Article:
This is completely false. It is true you cannot build a DCF model to calculate an “intrinsic value” of gold, but there are plenty of analytical models for the price of gold. I’m too lazy to dig up the links but both Eddie Elfenbein and David Merkel have built models of gold prices based on real interest rates with tight fits. The models make sense theoretically and fit the empirical data. Hussman on his site has a fundamental model of gold prices based on some macro variables. Over on the Big Picture, Ritholtz posts a lot of stuff from I think Paul Brodksky??? who has models of gold prices based on total base money. So there are plenty of various analytical models out there. We can debate which ones are robust or valid, but it is mistake to say no fundamental analyis can take place.

  • http://www.orcamgroup.com Cullen Roche

    I touched on this in an Orcam Research piece not long ago. See here:

    http://orcamgroup.com/wp-content/uploads/2013/02/Gold_bull_10_23_12.pdf

  • Mike C
  • http://www.orcamgroup.com Cullen Roche

    This is a better version of the gold vs real rates relationship.

  • SS

    Why don’t you run a fund any more? I know you probably like the current consulting arrangement at Orcam, but you’d be a lot more use to the world if you actually gave people access to your management skills as opposed to trying to teach everyone to do it on their own. To be honest with you, I can’t conceptualize all of this stuff the same way you can. Just a thought going forward.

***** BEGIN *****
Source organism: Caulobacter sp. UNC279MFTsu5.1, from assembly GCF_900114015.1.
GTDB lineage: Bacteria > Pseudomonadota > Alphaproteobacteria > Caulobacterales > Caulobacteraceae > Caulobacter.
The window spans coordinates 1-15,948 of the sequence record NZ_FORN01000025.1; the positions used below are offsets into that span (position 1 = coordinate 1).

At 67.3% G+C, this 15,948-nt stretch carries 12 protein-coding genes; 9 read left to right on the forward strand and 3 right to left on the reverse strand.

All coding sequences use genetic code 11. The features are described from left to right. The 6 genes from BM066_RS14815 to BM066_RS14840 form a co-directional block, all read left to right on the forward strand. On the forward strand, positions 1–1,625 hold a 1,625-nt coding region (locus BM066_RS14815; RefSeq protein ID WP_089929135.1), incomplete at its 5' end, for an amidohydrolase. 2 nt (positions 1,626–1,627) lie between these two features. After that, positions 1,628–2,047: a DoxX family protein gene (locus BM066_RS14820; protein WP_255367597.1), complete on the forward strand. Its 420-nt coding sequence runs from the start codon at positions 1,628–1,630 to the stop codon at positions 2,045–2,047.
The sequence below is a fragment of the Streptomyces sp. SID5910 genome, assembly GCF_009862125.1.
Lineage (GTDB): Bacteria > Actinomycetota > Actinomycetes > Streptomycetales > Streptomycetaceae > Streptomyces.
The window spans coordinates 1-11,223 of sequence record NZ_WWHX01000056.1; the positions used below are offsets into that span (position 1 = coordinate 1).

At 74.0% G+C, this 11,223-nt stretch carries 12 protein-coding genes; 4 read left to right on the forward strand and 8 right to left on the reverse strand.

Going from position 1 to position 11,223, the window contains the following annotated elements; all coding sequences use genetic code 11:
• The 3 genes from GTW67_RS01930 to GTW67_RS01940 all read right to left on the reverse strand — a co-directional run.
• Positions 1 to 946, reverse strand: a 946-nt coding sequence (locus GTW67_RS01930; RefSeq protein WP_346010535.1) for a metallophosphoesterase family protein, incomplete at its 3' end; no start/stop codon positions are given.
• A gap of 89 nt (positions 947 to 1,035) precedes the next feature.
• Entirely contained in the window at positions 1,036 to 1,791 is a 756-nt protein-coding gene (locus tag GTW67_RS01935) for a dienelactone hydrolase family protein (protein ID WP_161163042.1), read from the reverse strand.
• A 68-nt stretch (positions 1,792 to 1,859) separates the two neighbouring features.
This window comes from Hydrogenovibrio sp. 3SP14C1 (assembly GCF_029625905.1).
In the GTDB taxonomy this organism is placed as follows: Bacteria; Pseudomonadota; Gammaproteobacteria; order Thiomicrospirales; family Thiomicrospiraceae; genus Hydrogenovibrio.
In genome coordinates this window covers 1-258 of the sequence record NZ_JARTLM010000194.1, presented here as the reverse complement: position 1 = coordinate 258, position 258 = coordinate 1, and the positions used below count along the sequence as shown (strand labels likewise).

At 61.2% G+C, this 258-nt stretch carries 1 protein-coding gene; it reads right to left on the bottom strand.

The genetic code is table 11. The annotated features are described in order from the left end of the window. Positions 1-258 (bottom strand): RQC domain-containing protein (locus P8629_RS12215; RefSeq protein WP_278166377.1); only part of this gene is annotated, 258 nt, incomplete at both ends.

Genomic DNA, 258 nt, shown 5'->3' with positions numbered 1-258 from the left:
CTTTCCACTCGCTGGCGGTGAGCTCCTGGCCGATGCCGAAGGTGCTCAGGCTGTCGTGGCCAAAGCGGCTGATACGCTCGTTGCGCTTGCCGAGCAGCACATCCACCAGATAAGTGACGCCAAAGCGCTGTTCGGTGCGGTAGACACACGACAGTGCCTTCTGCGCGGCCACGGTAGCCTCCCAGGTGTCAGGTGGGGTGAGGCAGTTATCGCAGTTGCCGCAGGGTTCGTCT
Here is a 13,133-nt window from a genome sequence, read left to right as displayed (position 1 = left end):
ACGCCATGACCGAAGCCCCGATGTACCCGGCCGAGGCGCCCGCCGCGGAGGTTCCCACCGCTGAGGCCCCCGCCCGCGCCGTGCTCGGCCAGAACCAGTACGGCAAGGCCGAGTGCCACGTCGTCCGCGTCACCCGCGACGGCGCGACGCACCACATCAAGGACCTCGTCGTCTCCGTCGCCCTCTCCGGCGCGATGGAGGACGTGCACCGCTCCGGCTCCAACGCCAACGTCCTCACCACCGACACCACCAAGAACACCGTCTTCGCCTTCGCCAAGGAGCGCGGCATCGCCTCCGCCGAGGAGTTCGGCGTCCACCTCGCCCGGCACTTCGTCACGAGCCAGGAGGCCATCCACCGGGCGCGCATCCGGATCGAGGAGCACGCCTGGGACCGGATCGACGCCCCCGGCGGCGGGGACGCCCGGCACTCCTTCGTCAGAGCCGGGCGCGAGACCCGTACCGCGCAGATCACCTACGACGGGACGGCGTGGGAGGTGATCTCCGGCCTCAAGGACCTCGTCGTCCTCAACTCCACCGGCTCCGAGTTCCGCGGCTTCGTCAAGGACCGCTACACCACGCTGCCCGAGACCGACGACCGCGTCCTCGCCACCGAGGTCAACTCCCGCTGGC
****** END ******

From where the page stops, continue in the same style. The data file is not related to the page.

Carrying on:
• http://www.orcamgroup.com Cullen Roche

    Ideally, I’d like to be able to teach people to do it on their own. So you answered the question right there. Unfortunately, it’s hard to get people to want to take responsibility and control over their savings. That’s why most people outsource it. They don’t want to be responsible for making tough decisions about it and they don’t want to be overwhelmed by the stress that comes with having to manage it. I think more people need to overcome that fear. That’s largely what Orcam is all about…

  • Tom Brown

    I read today that 29% of the US public have never even heard of “sequestration” and 40% think it sounds like a good idea (I don’t know what the overlap between these two groups is, if any).

    It would be nice if people learned about the system and took responsibility, but I think you might be fighting “Honey Boo Boo” here.